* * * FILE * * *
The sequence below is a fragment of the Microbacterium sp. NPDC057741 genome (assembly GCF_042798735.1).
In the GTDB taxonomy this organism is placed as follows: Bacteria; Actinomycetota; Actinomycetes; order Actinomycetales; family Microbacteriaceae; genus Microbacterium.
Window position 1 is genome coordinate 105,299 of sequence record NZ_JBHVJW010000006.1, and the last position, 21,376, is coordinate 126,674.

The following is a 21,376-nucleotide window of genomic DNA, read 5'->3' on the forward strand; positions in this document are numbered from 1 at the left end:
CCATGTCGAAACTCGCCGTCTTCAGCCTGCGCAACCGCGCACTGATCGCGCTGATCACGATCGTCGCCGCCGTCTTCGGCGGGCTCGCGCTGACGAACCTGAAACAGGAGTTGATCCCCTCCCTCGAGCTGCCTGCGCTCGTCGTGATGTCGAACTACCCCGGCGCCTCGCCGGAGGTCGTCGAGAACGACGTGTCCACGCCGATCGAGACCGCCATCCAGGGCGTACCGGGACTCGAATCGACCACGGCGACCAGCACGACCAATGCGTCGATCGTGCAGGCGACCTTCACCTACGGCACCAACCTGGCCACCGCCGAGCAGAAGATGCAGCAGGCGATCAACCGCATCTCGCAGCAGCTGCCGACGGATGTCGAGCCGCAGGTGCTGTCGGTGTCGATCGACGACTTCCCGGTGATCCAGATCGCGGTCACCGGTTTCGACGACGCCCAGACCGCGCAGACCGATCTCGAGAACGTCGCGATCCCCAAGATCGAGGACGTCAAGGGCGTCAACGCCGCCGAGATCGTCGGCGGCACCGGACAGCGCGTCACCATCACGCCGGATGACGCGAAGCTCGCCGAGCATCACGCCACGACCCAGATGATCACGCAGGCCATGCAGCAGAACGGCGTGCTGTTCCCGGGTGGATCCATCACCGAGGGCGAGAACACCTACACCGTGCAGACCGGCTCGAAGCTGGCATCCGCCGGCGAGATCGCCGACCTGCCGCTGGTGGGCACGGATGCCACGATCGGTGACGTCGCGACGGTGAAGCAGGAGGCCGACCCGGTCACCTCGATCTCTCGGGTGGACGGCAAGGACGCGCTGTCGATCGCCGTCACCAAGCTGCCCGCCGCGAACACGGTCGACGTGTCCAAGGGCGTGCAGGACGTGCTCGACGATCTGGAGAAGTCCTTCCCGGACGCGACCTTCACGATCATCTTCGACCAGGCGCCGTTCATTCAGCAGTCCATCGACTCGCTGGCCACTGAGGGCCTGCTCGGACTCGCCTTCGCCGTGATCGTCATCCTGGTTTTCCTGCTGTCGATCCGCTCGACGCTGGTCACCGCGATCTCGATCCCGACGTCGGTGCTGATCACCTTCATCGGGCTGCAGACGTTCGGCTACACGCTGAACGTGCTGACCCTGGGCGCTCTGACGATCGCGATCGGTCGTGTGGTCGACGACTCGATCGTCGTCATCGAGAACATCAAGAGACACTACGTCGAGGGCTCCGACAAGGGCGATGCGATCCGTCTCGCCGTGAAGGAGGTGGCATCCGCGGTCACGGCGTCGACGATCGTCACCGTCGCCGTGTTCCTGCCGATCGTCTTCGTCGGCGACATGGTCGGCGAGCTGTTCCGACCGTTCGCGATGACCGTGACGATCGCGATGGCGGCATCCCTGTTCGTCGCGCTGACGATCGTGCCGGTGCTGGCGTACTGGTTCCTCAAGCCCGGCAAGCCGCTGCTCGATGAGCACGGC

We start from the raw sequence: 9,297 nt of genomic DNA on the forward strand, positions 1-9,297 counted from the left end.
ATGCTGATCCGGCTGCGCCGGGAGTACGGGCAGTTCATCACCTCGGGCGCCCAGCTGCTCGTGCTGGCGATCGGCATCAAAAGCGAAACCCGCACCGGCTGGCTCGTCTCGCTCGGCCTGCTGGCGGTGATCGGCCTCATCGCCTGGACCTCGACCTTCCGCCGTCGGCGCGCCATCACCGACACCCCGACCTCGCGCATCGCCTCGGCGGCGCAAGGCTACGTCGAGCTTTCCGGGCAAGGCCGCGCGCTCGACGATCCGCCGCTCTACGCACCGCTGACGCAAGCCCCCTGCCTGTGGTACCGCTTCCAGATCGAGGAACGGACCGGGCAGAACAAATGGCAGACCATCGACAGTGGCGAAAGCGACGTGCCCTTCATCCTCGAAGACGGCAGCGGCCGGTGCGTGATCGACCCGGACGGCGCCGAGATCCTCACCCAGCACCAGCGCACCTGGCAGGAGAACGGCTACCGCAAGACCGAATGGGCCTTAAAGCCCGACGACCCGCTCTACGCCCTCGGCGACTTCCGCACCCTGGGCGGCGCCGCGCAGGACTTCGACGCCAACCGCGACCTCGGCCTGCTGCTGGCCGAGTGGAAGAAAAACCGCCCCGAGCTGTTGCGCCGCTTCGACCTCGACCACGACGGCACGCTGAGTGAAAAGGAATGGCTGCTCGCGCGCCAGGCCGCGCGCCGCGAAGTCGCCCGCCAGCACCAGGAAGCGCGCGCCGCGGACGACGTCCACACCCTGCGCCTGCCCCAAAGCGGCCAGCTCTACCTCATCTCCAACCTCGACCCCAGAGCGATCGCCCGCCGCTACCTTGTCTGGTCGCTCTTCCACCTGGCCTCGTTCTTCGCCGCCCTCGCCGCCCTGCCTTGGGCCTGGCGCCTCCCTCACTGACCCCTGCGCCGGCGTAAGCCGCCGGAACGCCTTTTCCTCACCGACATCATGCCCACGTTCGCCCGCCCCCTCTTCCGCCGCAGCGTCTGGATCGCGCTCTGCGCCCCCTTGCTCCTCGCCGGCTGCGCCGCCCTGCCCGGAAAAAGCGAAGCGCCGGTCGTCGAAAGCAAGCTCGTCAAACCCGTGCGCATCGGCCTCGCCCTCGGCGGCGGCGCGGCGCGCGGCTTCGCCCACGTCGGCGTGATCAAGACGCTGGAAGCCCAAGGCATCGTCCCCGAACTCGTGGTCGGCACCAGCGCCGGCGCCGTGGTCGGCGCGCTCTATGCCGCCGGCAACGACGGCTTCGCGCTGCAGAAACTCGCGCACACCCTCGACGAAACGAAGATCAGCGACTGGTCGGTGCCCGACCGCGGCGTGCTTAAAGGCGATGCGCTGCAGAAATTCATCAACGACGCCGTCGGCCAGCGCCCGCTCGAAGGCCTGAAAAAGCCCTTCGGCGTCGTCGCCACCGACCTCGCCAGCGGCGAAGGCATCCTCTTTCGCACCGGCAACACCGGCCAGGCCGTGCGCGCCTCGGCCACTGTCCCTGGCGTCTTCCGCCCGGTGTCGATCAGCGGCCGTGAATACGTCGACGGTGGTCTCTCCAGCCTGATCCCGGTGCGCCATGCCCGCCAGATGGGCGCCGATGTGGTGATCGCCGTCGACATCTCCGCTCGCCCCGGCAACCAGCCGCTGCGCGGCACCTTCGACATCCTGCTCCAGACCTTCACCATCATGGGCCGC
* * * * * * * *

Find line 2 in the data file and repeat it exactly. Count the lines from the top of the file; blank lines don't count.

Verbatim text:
In the GTDB taxonomy this organism is placed as follows: Bacteria; Actinomycetota; Actinomycetes; order Actinomycetales; family Microbacteriaceae; genus Microbacterium.